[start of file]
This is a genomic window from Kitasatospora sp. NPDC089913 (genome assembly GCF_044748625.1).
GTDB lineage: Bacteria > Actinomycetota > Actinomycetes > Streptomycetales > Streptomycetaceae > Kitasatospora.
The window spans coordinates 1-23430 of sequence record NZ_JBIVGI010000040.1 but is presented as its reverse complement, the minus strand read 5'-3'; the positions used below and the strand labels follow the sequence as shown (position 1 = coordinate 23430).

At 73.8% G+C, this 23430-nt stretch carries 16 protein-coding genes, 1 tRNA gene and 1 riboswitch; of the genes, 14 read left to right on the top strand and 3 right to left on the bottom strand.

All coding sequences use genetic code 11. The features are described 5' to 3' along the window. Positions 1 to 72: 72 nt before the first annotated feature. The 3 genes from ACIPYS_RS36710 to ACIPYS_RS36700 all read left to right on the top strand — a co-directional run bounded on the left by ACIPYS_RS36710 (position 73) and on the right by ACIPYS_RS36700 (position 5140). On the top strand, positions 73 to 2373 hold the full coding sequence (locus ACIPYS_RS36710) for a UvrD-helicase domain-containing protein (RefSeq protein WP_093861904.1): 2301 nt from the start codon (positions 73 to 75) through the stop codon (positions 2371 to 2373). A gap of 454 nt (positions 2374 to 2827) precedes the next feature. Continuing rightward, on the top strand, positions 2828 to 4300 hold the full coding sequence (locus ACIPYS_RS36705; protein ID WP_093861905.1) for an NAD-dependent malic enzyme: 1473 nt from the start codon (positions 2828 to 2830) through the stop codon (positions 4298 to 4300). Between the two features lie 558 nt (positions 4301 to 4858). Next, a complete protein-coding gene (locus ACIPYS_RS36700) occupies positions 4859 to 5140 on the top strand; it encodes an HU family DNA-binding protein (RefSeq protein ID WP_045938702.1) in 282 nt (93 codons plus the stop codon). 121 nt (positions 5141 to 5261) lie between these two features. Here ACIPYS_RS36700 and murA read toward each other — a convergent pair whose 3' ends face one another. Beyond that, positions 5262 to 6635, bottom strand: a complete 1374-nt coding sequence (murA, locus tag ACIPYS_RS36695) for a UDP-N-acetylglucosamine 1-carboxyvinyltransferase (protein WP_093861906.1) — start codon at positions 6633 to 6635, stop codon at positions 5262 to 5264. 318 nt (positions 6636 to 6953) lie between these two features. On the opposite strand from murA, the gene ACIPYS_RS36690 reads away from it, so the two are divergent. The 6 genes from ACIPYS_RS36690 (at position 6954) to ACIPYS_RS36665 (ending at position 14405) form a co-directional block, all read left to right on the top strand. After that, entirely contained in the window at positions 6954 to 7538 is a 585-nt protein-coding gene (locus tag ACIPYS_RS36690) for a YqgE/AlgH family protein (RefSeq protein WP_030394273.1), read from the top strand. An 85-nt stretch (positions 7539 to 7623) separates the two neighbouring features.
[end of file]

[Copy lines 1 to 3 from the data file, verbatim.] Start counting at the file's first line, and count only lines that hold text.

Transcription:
This is a genomic window from Kitasatospora sp. NPDC089913 (genome assembly GCF_044748625.1).
GTDB lineage: Bacteria > Actinomycetota > Actinomycetes > Streptomycetales > Streptomycetaceae > Kitasatospora.
The window spans coordinates 1-23430 of sequence record NZ_JBIVGI010000040.1 but is presented as its reverse complement, the minus strand read 5'-3'; the positions used below and the strand labels follow the sequence as shown (position 1 = coordinate 23430).